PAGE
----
"48 Hours" found someone who can help explain it all, because his family has worked in these valleys for generations. And he says he could have been a victim that day, too.
Tracy Smith: So it's customary if we visit to open a bottle of wine?
Dominic Foppoli | Winemaker [Opening a bottle of wine]: It's the only way you can visit … gotta have some wine … Cheers.
Dominic Foppoli is pretty close to royalty here in wine country.
Dominic Foppoli: My and my brother and two sisters -- we're the fourth generation to be involved … I mean our great grandfather started doing this with grapes and making some wine in the early 1900s.
Now he and his brother and sisters and friends run the Christopher Creek Winery.
Tracy Smith: Are there a lot of dreamers who come here?
Dominic Foppoli: Oh yeah, big time … tech tycoons, Wall Street guys, rock stars, movie people, and they all wanna come and have a slice of this.
Dominic Foppoli: And a lot of people see the glamorous side of it without seeing the hard work that goes into it … the blood, sweat and tears that it really takes to get to the point where we're at right now … of drinking a great bottle.
Tracy Smith: How tough is it to break in?
Dominic Foppoli: It's very, very tough unless you're coming with a lot of money.
And then there's the matter of trust. Doing business in the wine country is often very personal.
Dominic Foppoli: You know their word is their bond. You shake their hands, you look them in the eye and you're good.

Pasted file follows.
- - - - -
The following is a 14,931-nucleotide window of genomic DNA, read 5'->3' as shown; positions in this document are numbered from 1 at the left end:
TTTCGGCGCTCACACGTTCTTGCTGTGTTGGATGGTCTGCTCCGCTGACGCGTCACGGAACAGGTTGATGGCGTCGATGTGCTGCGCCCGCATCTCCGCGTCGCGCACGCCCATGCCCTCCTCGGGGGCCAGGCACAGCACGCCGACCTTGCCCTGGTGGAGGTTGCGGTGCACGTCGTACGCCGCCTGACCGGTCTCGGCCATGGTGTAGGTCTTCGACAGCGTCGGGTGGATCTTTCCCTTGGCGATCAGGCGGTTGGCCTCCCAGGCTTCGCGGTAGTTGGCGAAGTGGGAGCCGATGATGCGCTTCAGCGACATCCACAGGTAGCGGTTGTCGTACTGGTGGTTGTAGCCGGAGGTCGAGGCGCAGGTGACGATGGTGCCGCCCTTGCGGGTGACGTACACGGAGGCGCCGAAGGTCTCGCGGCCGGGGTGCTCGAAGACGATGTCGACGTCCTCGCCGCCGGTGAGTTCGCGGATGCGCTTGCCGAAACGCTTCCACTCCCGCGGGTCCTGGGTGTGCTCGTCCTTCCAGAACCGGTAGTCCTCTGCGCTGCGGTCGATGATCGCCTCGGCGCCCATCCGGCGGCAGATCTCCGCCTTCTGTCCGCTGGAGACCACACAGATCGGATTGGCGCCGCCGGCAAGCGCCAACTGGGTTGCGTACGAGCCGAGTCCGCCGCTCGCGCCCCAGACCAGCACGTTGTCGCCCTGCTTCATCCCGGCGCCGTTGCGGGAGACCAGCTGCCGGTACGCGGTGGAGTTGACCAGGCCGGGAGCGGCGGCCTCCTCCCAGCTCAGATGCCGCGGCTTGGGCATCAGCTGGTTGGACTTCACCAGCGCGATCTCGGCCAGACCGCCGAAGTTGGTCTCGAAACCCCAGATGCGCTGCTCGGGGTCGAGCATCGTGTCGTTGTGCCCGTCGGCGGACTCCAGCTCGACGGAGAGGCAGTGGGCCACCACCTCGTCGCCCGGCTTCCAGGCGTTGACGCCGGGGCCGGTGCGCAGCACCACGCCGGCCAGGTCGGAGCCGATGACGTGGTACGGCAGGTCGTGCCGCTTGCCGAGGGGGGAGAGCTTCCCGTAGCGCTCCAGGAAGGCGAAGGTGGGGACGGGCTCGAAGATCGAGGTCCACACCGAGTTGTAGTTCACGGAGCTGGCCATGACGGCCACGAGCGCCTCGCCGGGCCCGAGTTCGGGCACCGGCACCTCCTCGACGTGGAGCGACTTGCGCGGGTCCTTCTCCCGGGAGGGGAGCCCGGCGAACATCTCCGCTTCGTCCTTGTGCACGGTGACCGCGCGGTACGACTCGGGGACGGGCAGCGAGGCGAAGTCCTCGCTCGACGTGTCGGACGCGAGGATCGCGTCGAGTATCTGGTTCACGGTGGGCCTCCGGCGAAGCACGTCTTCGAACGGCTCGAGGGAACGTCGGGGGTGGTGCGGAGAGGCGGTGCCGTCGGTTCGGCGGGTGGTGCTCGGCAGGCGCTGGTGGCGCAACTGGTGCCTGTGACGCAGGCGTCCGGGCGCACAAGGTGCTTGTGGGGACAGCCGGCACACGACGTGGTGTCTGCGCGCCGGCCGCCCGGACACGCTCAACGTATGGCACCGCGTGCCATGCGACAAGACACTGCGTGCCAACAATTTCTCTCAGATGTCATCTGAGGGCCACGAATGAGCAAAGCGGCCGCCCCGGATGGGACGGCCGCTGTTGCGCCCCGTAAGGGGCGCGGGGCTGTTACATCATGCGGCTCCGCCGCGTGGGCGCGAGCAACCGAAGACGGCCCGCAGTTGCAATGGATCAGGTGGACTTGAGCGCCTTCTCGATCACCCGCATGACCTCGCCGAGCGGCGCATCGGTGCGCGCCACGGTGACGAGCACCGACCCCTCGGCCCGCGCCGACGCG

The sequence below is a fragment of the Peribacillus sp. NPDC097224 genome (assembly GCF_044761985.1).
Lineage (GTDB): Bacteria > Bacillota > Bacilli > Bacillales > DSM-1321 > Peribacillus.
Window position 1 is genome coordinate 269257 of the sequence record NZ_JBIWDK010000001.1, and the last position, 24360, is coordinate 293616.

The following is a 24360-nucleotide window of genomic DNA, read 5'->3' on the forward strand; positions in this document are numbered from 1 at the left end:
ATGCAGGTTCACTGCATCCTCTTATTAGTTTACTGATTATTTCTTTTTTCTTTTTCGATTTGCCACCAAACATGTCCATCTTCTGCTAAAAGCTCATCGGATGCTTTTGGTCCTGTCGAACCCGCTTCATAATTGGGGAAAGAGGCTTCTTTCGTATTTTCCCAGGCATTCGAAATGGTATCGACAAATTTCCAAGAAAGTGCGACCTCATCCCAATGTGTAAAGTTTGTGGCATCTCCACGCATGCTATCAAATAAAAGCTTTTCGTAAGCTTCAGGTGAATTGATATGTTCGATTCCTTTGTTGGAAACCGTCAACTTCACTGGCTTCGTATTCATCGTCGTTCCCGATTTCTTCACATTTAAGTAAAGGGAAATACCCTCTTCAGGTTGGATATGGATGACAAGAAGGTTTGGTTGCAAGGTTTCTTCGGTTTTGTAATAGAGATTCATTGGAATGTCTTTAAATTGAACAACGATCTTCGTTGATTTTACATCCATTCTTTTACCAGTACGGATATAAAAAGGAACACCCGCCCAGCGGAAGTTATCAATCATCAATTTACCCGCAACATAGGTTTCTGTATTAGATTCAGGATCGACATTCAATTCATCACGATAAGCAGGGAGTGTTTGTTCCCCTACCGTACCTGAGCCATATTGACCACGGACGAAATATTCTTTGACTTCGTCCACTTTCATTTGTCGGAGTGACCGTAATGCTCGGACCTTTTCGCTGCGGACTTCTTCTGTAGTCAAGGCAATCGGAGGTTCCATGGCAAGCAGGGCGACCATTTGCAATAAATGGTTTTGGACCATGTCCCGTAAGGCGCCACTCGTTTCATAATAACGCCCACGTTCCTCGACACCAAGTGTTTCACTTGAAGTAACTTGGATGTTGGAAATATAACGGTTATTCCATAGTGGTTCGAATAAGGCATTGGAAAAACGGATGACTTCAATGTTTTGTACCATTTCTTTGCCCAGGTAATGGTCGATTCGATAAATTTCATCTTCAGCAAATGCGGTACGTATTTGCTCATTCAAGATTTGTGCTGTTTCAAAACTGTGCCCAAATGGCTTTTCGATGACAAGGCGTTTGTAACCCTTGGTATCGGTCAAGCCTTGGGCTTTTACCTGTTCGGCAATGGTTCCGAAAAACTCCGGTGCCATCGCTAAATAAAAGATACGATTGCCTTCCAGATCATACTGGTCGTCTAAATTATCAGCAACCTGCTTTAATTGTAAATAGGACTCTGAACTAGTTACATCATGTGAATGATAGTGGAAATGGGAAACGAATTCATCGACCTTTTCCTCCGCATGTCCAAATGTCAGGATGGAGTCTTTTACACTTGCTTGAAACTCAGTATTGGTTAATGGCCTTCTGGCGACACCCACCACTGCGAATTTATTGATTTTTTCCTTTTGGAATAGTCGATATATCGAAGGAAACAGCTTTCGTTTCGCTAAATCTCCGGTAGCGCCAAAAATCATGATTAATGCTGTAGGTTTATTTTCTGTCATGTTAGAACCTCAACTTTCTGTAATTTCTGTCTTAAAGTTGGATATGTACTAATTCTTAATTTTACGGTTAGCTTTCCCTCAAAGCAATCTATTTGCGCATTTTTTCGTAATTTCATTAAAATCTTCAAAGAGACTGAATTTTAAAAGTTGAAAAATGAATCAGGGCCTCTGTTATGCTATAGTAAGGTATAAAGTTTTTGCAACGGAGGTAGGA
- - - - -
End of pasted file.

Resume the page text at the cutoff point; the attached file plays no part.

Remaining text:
Tracy Smith: You bond with a person, and then, maybe, go into business with them.
Dominic Foppoli: Absolutely. That's a huge, huge part of it, because you need to know that you can -- you can trust that person.
But, as we will find out, watch out if that bond is broken -- because the stakes are high.
Lew Perdue is a tech entrepreneur and wine writer.
Lew Perdue: The money … makes people crazy... Money is intoxicating … and when you mix money and wine, I think you get intoxicated to the second or third power…
Tracy Smith: How often does it happen that somebody comes in with a lot of money and not so much knowledge about wine, but just wants to be a part of this?
Lew Perdue: Oh, every day.
Back in 2011, a guy named Robert Dahl was about to get drunk on all that money. He decided to leave Minnesota, where he had a decidedly unglamorous mold removal business, and become a Napa Valley wine entrepreneur.
Myles Davis | Friend of Robert Dahl: He had a booming voice… he was always the loudest guy in the room … big presence.
Myles Davis is an electrician who worked for Dahl, almost from the beginning of his time in Napa.
Tracy Smith: You were friends with him initially when he was doing what business?
Myles Davis: Selling and buying grapes.